riding-whip over his head, and leading the cheers. "There she is alive and hearty—God bless her! Gi' it tongue, lads! Gi' it tongue!" The shout that answered him, reiterated again and again, was the sweetest music I ever heard. The labourers in the village and the boys from the school, assembled on the lawn, caught up the cheering and echoed it back on us. The farmers' wives clustered round Laura, and struggled which should be first to shake hands with her, and to implore her, with the tears pouring over their own cheeks, to bear up bravely and not to cry. She was so completely overwhelmed, that I was obliged to take her from them, and carry her to the door. There I gave her into Marian's care—Marian, who had never failed us yet, whose courageous self-control did not fail us now. Left by myself at the door, I invited all the persons present (after thanking them in Laura's name and mine) to follow me to the churchyard, and see the false inscription struck off the tombstone with their own eyes.
They all left the house, and all joined the throng of villagers collected round the grave, where the statuary's man was waiting for us. In a breathless silence, the first sharp stroke of the steel sounded on the marble. Not a voice was heard; not a soul moved, till those three words, "Laura, Lady Glyde," had vanished from sight. Then, there was a great heave of relief among the crowd, as if they felt that the last fetters of the conspiracy had been struck off Laura herself—and the assembly slowly withdrew. It was late in the day before the whole inscription was erased. One line only was afterwards engraved in its place: "Anne Catherick, July 25th, 1850."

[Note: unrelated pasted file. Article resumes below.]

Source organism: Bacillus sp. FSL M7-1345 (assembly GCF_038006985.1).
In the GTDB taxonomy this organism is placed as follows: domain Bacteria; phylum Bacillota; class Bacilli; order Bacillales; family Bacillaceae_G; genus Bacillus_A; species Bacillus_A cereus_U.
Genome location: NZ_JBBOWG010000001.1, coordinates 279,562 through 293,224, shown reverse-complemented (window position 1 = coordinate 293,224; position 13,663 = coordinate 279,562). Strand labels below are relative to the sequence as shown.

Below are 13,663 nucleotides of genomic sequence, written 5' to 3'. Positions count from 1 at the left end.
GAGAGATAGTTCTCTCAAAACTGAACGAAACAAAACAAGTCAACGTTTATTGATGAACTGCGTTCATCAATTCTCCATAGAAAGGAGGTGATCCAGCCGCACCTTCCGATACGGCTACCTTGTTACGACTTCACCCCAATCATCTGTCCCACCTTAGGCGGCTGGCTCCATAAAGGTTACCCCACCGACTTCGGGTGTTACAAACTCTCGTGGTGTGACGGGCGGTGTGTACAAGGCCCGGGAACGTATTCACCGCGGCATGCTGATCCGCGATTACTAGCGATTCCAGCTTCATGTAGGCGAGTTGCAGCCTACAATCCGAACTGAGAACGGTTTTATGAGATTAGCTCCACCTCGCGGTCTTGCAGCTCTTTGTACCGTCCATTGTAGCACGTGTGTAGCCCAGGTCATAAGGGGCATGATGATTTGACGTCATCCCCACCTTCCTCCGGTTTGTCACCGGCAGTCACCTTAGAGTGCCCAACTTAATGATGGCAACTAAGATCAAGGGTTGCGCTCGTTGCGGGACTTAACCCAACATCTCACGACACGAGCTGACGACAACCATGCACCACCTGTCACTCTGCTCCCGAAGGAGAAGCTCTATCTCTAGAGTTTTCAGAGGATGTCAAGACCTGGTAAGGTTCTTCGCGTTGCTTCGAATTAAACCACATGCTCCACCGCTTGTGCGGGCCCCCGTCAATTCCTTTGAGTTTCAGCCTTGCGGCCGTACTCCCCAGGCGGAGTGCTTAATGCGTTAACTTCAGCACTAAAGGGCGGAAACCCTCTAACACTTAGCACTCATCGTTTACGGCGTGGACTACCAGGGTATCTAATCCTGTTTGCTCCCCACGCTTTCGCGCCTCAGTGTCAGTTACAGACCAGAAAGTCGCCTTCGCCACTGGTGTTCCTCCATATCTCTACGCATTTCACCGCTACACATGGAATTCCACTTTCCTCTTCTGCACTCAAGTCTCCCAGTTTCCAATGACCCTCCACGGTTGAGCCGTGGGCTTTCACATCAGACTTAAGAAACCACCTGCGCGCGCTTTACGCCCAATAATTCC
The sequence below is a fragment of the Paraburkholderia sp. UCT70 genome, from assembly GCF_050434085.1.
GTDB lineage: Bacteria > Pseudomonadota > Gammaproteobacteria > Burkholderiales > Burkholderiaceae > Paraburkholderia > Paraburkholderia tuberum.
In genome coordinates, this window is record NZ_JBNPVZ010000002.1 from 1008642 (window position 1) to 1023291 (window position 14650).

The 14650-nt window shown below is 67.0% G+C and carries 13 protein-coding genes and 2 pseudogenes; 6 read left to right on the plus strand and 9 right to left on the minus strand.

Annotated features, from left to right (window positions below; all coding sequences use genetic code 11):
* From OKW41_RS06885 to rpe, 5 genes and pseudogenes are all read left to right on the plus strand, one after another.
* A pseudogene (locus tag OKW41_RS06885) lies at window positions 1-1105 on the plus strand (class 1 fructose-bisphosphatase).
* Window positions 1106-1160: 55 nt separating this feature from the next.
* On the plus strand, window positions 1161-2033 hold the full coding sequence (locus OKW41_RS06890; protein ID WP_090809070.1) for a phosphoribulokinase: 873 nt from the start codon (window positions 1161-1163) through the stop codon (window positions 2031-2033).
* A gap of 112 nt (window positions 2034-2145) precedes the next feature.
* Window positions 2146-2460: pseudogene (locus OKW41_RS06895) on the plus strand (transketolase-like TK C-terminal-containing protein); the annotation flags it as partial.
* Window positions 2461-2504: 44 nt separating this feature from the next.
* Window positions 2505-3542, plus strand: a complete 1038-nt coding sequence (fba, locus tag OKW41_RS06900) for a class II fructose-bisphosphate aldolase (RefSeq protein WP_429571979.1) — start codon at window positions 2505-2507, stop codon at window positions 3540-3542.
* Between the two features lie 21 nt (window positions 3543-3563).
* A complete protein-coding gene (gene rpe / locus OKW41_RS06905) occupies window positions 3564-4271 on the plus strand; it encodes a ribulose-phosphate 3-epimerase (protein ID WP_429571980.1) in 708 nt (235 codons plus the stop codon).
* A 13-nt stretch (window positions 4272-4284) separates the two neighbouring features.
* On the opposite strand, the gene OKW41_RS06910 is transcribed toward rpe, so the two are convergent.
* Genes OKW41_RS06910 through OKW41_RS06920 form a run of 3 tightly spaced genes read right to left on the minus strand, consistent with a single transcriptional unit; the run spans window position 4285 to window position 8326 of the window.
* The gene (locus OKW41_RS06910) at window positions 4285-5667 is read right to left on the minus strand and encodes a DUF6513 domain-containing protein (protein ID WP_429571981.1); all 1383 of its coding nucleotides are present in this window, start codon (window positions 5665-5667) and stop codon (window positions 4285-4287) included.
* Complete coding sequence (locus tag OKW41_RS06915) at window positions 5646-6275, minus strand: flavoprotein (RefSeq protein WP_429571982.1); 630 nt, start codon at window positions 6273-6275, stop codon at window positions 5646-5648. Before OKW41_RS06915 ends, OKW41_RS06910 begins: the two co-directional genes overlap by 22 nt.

I returned to Limmeridge House early enough in the evening to take leave of Mr. Kyrle. He, and his clerk, and the driver of the fly, went back to London by the night train. On their departure, an insolent message was delivered to me from Mr. Fairlie—who had been carried from the room in a shattered condition, when the first outbreak of cheering answered my appeal to the tenantry. The message conveyed to us "Mr. Fairlie's best congratulations," and requested to know whether "we contemplated stopping in the house." I sent back word that the only object for which we had entered his doors was accomplished; that I contemplated stopping in no man's house but my own; and that Mr. Fairlie need not entertain the slightest apprehension of ever seeing us, or hearing from us again. We went back to our friends at the farm, to rest that night; and the next morning—escorted to